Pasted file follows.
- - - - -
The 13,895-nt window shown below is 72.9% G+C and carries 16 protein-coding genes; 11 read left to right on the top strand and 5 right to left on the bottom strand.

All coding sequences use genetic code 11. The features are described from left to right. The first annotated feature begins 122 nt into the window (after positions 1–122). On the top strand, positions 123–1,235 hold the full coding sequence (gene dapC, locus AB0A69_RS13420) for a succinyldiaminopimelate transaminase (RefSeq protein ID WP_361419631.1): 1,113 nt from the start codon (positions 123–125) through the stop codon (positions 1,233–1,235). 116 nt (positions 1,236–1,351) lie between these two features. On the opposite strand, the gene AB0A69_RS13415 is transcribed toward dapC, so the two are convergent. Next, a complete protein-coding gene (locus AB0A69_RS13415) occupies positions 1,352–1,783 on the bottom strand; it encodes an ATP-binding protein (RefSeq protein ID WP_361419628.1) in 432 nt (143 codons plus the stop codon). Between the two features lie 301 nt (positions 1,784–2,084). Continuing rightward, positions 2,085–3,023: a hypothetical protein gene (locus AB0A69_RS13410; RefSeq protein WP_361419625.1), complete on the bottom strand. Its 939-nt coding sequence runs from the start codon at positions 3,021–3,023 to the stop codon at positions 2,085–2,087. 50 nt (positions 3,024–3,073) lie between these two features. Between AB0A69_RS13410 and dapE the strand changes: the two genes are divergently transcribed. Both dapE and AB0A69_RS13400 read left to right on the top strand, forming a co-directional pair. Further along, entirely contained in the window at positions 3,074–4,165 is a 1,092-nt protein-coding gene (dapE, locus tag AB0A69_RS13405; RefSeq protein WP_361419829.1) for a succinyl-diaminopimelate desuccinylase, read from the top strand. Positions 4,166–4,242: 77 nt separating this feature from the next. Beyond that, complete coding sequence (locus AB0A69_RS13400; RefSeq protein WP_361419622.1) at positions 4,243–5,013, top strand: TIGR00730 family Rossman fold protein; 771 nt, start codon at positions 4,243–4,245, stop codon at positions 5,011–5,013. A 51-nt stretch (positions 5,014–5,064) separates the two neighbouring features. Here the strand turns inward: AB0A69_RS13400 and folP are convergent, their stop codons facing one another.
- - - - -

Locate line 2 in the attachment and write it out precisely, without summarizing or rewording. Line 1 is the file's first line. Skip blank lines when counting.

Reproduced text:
All coding sequences use genetic code 11. The features are described from left to right. The first annotated feature begins 122 nt into the window (after positions 1–122). On the top strand, positions 123–1,235 hold the full coding sequence (gene dapC, locus AB0A69_RS13420) for a succinyldiaminopimelate transaminase (RefSeq protein ID WP_361419631.1): 1,113 nt from the start codon (positions 123–125) through the stop codon (positions 1,233–1,235). 116 nt (positions 1,236–1,351) lie between these two features. On the opposite strand, the gene AB0A69_RS13415 is transcribed toward dapC, so the two are convergent. Next, a complete protein-coding gene (locus AB0A69_RS13415) occupies positions 1,352–1,783 on the bottom strand; it encodes an ATP-binding protein (RefSeq protein ID WP_361419628.1) in 432 nt (143 codons plus the stop codon). Between the two features lie 301 nt (positions 1,784–2,084). Continuing rightward, positions 2,085–3,023: a hypothetical protein gene (locus AB0A69_RS13410; RefSeq protein WP_361419625.1), complete on the bottom strand. Its 939-nt coding sequence runs from the start codon at positions 3,021–3,023 to the stop codon at positions 2,085–2,087. 50 nt (positions 3,024–3,073) lie between these two features. Between AB0A69_RS13410 and dapE the strand changes: the two genes are divergently transcribed. Both dapE and AB0A69_RS13400 read left to right on the top strand, forming a co-directional pair. Further along, entirely contained in the window at positions 3,074–4,165 is a 1,092-nt protein-coding gene (dapE, locus tag AB0A69_RS13405; RefSeq protein WP_361419829.1) for a succinyl-diaminopimelate desuccinylase, read from the top strand. Positions 4,166–4,242: 77 nt separating this feature from the next. Beyond that, complete coding sequence (locus AB0A69_RS13400; RefSeq protein WP_361419622.1) at positions 4,243–5,013, top strand: TIGR00730 family Rossman fold protein; 771 nt, start codon at positions 4,243–4,245, stop codon at positions 5,011–5,013. A 51-nt stretch (positions 5,014–5,064) separates the two neighbouring features. Here the strand turns inward: AB0A69_RS13400 and folP are convergent, their stop codons facing one another.